HOUSTON – Relatives and elected leaders spoke passionately at Tuesday's funeral for George Floyd, demanding reforms and justice for a black man whose death has shaken the world.
About 500 friends, family, politicians and entertainers streamed into The Fountain of Praise church in Houston for what co-pastor Mia Wright called, "a home-going celebration of brother George Floyd's life.''
The emotional service, which rang with gospel music and calls to ensure that Floyd did not die in vain, was widely broadcast and streamed online.
“I want justice for my brother, for my big brother, that's Big Floyd,” Rodney Floyd said. “Everyone is going to remember him around the world. He's going to change the world.”
Those words were echoed throughout the service in remarks by several of the invited guests, a list that included Houston Mayor Sylvester Turner, Rep. Sheila Jackson Lee and Rep. Al Green.
Former Vice President Joe Biden, the presumptive Democratic nominee for the presidency, met Floyd's family privately Monday and referenced his 6-year-old daughter Gianna in a video presentation.
"Now is the time for racial justice,'' Biden said. "That's the answer we must give to our children when they ask, 'Why?' Because when there's justice for George Floyd, we will truly be on our way to racial justice in America. And then, as you said Gianna, your daddy will have changed the world.''
Later, Lee said, "I don't know if I'll ever be able to overcome the words, 'I can't breathe.' ... "But I what I will say is the assignment of George Floyd and the purpose for me is there will be no more 8 minutes and 46 seconds of police brutality.''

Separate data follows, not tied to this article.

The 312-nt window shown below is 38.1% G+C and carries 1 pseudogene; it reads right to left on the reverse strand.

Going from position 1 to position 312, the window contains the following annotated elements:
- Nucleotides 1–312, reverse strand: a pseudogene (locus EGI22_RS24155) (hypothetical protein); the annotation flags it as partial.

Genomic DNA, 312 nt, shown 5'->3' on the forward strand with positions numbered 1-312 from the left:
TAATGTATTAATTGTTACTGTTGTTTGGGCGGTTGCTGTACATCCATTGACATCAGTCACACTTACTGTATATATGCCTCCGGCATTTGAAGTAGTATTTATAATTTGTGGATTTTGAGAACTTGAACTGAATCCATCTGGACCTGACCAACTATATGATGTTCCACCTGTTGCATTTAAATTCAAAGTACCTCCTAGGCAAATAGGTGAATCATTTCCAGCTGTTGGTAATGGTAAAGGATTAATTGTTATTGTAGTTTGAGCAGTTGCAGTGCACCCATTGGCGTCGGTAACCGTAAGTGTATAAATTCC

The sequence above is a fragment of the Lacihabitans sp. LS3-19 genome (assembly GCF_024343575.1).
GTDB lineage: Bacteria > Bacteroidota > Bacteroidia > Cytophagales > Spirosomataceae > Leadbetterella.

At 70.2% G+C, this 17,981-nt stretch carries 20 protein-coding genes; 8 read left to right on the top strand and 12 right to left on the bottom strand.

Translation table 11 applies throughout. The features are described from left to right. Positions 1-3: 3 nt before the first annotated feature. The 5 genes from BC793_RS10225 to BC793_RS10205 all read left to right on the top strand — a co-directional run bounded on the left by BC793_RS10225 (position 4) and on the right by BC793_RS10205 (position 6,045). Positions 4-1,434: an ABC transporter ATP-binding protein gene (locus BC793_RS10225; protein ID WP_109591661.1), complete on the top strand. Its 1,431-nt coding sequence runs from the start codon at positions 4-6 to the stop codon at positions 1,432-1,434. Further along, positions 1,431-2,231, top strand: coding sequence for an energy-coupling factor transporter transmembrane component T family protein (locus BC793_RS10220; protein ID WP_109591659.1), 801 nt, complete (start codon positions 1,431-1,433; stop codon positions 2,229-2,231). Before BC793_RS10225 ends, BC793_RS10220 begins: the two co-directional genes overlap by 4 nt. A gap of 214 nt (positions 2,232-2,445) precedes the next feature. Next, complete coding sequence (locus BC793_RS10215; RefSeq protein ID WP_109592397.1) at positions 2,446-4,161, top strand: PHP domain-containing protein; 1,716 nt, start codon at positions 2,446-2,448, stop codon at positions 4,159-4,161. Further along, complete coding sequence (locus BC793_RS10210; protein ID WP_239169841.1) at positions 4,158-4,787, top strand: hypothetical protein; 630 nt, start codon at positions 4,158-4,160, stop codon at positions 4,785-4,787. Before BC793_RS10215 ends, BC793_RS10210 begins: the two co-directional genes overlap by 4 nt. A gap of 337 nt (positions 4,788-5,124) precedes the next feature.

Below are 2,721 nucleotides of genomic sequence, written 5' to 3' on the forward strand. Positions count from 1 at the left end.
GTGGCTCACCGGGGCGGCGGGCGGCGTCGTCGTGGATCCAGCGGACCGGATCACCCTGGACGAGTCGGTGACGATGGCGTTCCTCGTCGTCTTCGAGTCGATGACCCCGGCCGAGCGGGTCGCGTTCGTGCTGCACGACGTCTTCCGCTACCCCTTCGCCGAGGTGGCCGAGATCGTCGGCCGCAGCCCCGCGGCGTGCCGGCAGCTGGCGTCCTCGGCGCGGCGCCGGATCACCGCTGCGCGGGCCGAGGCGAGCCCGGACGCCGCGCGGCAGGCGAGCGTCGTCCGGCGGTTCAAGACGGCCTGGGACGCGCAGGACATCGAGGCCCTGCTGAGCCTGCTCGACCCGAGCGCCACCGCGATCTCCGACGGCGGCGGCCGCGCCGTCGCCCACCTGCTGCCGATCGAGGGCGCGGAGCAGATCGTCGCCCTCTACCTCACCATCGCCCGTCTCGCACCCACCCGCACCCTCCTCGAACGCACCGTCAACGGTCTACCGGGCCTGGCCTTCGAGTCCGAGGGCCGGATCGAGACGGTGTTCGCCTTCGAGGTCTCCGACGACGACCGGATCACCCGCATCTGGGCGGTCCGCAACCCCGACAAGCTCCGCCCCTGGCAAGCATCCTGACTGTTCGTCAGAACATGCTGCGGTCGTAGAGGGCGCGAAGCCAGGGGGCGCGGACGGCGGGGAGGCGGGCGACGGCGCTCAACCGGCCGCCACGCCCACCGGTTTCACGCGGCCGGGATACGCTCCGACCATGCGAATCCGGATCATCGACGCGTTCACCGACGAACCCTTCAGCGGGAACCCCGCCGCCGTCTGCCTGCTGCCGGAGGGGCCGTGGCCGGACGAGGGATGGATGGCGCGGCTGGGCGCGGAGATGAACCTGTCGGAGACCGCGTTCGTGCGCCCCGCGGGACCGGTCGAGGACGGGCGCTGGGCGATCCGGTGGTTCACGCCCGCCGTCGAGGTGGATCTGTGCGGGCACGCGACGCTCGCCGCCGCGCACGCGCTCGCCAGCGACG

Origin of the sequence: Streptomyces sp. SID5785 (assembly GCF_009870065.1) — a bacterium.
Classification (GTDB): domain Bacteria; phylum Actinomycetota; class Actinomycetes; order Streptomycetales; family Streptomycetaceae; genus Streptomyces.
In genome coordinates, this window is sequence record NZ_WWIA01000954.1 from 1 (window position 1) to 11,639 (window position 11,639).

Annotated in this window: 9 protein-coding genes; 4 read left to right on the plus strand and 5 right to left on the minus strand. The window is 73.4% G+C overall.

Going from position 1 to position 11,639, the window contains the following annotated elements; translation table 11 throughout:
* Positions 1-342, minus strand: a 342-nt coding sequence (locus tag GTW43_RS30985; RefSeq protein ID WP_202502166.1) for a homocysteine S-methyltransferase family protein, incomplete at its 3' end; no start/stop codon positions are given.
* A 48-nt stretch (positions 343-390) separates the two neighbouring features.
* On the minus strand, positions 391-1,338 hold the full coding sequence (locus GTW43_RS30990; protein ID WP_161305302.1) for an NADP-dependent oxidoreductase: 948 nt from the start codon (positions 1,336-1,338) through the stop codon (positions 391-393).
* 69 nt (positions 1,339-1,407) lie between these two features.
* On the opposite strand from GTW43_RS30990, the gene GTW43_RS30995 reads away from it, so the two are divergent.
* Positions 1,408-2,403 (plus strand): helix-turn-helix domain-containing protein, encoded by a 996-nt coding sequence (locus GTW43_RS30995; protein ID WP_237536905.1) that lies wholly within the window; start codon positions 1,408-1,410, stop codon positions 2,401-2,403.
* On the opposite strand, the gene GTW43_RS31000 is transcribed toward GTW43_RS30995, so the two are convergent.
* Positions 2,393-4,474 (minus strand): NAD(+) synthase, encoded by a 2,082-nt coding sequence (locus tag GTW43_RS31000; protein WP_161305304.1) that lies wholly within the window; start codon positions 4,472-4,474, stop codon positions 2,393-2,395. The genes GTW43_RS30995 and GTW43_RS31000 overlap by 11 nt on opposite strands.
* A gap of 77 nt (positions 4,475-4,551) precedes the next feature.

Floyd's death after a Minneapolis police officer kneeled on his neck for almost nine minutes was caught on a video that triggered outrage and waves of protests – and could ultimately result in sweeping changes in the nation's justice system.
Green was among those underscoring the importance of achieving the meaningful reforms that failed to materialize after black men like Michael Brown, Eric Garner and Freddie Gray died at the hands of police in previous years.
“We have a responsibility to each one of them to make sure that we do not walk away today after having celebrated his life and not taken the next step to ... assure the future generations that this won't happen again,” Green said.
Besides the prominent politicians, Floyd's brothers and niece addressed an audience mostly outfitted with masks -- some of them bearing Floyd's resemblance -- to avoid spread of the coronavirus. Early in the service, gospel singer Dray Tate performed his single "A change is gonna come'' as an artist drew a painting of Floyd's face on a large black canvas.
Two other drawings of Floyd, depicted with a halo over his head and angel wings at his back, were also prominently displayed at the stage.
In delivering the eulogy, activist Al Sharpton stressed that Floyd's death "was not just a tragedy, it was a crime,'' and he warned that, "until the law is upheld and people know they will go to jail, they're going to keep doing it because they're protected by wickedness in high places.''